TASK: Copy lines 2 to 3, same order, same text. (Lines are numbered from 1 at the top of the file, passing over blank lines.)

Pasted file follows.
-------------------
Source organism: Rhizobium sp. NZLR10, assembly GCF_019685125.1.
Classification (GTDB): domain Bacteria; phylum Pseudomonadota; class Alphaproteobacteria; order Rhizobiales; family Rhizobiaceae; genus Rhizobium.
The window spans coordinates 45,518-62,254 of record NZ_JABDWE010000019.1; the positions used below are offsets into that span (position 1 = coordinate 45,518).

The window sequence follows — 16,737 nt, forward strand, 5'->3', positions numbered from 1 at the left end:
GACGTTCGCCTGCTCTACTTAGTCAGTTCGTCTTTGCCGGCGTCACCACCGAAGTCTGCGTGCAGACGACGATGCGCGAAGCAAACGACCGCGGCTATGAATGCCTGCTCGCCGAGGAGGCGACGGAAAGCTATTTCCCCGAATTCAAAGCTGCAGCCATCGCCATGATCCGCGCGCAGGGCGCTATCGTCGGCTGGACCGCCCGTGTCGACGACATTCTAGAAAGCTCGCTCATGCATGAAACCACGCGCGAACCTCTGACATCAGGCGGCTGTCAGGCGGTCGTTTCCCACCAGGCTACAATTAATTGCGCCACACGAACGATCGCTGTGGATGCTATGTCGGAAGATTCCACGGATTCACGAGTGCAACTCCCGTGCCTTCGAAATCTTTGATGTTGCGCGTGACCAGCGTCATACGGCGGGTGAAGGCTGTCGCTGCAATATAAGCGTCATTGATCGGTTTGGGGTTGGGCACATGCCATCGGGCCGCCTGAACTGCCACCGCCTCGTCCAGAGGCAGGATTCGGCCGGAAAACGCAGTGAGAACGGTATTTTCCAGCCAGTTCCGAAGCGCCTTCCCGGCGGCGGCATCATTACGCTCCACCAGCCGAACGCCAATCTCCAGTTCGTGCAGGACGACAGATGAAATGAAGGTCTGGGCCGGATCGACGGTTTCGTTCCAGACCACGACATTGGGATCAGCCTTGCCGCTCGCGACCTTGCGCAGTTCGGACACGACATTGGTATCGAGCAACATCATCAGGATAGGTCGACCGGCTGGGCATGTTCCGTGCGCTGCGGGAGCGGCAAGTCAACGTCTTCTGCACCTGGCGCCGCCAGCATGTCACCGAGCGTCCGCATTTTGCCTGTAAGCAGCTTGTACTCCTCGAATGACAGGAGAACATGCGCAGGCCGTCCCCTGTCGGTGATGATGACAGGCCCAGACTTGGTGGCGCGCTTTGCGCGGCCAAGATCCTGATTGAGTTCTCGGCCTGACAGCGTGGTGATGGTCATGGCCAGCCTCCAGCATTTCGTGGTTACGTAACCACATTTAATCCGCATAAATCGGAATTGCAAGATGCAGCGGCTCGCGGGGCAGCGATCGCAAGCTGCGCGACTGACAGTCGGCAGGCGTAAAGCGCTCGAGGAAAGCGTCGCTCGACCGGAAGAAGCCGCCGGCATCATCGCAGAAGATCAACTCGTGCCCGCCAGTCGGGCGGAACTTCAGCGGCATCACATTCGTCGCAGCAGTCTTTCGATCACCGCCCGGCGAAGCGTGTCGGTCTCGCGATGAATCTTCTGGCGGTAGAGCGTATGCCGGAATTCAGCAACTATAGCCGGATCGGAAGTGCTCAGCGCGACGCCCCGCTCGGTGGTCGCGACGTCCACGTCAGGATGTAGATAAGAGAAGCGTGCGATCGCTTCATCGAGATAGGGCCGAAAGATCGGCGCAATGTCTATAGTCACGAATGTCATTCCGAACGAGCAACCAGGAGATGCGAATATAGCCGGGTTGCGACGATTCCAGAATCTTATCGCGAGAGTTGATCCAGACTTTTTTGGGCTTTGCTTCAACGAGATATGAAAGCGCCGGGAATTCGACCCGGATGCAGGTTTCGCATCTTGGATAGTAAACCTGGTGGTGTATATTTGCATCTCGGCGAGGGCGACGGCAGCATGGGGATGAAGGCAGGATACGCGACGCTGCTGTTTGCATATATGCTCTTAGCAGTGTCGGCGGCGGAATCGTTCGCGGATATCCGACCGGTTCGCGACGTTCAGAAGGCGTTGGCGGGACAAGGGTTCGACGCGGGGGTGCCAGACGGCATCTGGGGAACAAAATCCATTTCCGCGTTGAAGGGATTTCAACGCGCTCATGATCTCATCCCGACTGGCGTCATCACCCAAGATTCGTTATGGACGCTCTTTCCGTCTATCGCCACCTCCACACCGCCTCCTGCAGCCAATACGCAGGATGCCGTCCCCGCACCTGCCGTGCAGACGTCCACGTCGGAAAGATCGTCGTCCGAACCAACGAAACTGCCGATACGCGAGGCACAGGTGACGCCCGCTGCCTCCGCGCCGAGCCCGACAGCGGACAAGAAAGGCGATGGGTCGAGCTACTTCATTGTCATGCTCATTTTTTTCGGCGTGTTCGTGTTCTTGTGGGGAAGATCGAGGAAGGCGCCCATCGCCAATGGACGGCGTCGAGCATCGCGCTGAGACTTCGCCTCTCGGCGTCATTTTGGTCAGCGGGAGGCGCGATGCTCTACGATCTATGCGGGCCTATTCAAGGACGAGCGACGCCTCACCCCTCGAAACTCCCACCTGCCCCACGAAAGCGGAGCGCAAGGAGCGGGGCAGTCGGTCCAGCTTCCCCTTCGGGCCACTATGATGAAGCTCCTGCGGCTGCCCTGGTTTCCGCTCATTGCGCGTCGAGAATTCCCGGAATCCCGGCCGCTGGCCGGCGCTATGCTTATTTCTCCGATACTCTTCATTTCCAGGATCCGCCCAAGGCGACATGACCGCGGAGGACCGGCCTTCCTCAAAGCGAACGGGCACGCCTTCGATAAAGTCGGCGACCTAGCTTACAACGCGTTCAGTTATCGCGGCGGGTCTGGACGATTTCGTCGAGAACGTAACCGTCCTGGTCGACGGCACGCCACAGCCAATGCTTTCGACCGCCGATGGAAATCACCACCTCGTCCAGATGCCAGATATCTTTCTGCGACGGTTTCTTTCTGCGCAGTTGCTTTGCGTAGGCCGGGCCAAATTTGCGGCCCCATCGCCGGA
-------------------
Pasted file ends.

Classification (GTDB): domain Bacteria; phylum Pseudomonadota; class Alphaproteobacteria; order Rhizobiales; family Rhizobiaceae; genus Rhizobium.
The window spans coordinates 45,518-62,254 of record NZ_JABDWE010000019.1; the positions used below are offsets into that span (position 1 = coordinate 45,518).